Put down the chips and pick up the CHIP (Community Health Improvement Plan).
The Benton-Franklin Community Health Alliance is a group effort that includes hospitals, care providers, agencies, schools, businesses and churches.
The alliance analyzed the community's health needs for 18 months and identified several keys areas where we can improve. Those key items were narrowed down to two main focuses -- access to health care and obesity.
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Under the Affordable Care Act, everyone will have to learn how his or her health care will be provided.
People who were not covered before will be now. People who have received coverage in the past will be getting a new plan. The people who still fall between the cracks will have access to care, if they know how to get it.
In short, everyone needs to know where they can get care, establish a medical home base and be proactive about his or her health.
A huge piece of the ACA is the emphasis on prevention.
Companies and communities will be launching more prevention strategies and trying to create informed health care consumers.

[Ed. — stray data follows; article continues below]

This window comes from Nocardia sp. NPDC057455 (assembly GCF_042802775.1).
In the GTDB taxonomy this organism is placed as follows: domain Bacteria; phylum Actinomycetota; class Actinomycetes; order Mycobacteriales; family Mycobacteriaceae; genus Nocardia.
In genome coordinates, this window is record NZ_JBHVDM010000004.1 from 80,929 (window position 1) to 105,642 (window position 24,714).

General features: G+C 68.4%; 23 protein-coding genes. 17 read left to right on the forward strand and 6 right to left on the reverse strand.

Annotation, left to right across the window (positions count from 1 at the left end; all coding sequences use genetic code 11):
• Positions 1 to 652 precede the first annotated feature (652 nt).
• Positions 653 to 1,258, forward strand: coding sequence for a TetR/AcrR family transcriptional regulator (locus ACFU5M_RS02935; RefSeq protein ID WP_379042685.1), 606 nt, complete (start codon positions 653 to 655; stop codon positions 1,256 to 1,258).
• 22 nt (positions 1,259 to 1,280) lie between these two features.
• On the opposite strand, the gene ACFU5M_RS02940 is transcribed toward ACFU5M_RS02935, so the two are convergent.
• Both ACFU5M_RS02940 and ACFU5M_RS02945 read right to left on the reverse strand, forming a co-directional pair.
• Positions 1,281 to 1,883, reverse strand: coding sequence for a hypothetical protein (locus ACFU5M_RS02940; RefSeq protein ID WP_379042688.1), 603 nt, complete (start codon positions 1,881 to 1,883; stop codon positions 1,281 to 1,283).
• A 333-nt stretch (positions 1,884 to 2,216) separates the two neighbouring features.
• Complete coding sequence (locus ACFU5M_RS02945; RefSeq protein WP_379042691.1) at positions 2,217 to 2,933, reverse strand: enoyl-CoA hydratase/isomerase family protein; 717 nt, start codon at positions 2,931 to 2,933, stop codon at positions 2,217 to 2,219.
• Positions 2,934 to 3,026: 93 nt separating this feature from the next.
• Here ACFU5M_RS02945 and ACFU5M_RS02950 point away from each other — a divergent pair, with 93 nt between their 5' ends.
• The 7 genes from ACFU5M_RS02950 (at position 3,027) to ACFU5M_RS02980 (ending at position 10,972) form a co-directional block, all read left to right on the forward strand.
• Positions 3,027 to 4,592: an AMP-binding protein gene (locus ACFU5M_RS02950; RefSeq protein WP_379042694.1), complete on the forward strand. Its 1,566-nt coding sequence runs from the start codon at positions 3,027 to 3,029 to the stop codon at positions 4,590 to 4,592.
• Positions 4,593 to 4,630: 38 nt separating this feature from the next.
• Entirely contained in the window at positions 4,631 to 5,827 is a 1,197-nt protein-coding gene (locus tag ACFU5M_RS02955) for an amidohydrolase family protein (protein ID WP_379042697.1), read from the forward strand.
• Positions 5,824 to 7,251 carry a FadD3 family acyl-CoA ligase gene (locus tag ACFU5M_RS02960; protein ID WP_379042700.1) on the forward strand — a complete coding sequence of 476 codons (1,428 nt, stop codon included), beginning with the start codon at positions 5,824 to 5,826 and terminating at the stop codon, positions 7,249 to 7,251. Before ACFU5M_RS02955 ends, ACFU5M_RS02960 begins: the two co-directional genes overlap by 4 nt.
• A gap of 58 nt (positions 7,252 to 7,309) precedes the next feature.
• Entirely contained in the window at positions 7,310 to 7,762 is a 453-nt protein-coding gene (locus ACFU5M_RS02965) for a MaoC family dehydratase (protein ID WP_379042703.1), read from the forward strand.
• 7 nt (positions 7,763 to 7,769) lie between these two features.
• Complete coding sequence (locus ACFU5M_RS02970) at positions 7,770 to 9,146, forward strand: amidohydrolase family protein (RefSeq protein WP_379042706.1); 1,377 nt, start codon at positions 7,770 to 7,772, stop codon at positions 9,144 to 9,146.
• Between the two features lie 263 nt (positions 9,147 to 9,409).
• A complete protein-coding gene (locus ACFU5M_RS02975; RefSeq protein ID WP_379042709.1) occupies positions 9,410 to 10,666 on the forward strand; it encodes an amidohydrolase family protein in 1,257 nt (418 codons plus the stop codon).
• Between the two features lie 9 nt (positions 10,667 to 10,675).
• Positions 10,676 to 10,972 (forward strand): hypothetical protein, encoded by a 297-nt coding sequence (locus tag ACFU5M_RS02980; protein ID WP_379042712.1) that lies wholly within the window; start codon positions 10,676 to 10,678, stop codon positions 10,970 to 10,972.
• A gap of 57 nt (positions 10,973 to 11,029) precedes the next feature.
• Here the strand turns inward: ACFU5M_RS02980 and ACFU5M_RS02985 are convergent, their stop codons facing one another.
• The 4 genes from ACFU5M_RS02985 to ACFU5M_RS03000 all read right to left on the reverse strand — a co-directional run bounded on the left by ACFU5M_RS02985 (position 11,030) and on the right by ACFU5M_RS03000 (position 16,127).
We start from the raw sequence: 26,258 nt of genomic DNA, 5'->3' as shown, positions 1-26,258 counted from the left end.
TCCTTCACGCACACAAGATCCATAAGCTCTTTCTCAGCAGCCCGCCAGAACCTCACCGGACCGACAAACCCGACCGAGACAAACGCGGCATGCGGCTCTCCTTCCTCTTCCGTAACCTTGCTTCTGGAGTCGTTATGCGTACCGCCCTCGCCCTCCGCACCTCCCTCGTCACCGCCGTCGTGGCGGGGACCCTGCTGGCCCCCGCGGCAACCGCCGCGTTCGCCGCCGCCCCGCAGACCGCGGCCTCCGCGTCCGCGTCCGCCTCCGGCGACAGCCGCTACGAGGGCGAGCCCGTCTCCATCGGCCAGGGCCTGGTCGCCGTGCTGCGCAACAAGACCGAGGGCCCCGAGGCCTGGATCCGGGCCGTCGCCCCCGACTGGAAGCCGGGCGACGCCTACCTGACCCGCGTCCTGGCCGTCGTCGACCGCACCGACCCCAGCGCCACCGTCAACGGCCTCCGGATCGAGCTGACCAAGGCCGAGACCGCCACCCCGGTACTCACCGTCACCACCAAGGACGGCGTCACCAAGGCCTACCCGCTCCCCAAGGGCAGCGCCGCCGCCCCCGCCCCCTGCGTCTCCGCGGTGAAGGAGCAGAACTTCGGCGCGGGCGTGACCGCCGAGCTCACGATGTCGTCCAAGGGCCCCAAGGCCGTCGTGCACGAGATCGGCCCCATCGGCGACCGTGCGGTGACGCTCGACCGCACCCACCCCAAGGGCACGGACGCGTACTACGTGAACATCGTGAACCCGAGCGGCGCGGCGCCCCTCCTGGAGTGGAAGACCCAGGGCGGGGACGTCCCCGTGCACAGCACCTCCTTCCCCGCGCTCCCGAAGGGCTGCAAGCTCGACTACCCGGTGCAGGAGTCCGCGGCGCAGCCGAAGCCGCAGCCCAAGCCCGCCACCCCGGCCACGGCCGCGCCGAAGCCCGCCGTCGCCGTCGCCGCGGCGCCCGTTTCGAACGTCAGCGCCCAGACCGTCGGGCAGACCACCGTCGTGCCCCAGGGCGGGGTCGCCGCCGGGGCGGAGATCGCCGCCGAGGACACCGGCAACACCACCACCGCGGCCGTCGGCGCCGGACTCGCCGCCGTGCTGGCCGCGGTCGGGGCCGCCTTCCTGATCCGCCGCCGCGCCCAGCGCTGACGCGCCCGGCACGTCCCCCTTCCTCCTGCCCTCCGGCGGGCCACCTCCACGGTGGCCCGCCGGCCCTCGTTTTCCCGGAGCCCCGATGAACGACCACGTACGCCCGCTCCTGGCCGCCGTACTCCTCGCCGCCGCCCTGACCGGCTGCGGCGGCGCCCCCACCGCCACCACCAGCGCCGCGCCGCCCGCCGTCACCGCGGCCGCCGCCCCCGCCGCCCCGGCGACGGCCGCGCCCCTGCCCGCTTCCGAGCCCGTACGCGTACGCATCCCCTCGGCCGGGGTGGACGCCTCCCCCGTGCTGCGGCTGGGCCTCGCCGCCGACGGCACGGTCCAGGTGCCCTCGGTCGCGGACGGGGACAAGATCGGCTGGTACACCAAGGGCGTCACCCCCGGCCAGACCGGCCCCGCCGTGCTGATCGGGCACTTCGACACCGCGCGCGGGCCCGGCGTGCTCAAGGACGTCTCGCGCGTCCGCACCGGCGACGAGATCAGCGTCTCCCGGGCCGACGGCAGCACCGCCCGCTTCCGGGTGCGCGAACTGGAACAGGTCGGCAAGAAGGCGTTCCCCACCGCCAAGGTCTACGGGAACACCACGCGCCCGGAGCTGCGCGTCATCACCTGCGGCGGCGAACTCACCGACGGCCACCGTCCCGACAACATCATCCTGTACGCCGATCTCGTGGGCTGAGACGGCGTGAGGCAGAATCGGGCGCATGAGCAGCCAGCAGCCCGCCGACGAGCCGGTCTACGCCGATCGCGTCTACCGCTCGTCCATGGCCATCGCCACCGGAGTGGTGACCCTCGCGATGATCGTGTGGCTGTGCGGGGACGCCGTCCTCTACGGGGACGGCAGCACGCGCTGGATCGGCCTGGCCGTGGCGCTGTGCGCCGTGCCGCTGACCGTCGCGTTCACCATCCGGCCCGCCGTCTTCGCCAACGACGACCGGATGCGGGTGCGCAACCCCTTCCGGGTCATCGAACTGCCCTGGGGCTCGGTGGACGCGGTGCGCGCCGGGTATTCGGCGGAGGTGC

The timing for the alliance's CHIP is perfect. It focuses on educating the community about where to get health care, how to be a wise consumer and be healthier all the way around.
The second piece of CHIP's strategy is combating obesity.
We have the dubious honor of being fat. More than one-third of the adults in Benton and Franklin counties are classified as obese and in 2012 we were No. 9 in a national index that ranked the most obese metro areas in the country.
The short version of this story is that the alliance wants us to move more and eat better. And they're providing incentives to do so.
The partnering agencies promote physical activity among adults and youths. They also work with the local governments to create more walkable communities.
You can't argue with that.
In addition to their two focus areas, the alliance has seven committees that work to coordinate care in areas like mental health, dental care, food and fitness.
So much of our quality of life depends on our health. It's something we take for granted -- until it is compromised.
On a personal level, it makes sense to be educated about good health and actively pursue it.
On a community level, it makes sense to help everyone in the Mid-Columbia stay well. Unnecessary trips to the emergency room raise the cost of everyone's insurance.
Gaps in mental health care and incidents of domestic violence involve all of us, whether directly or indirectly.
The health alliance has put together a remarkable program to coordinate efforts to improve the health of our community. More information is available online at http://www.bfcha.org. It's worth checking out.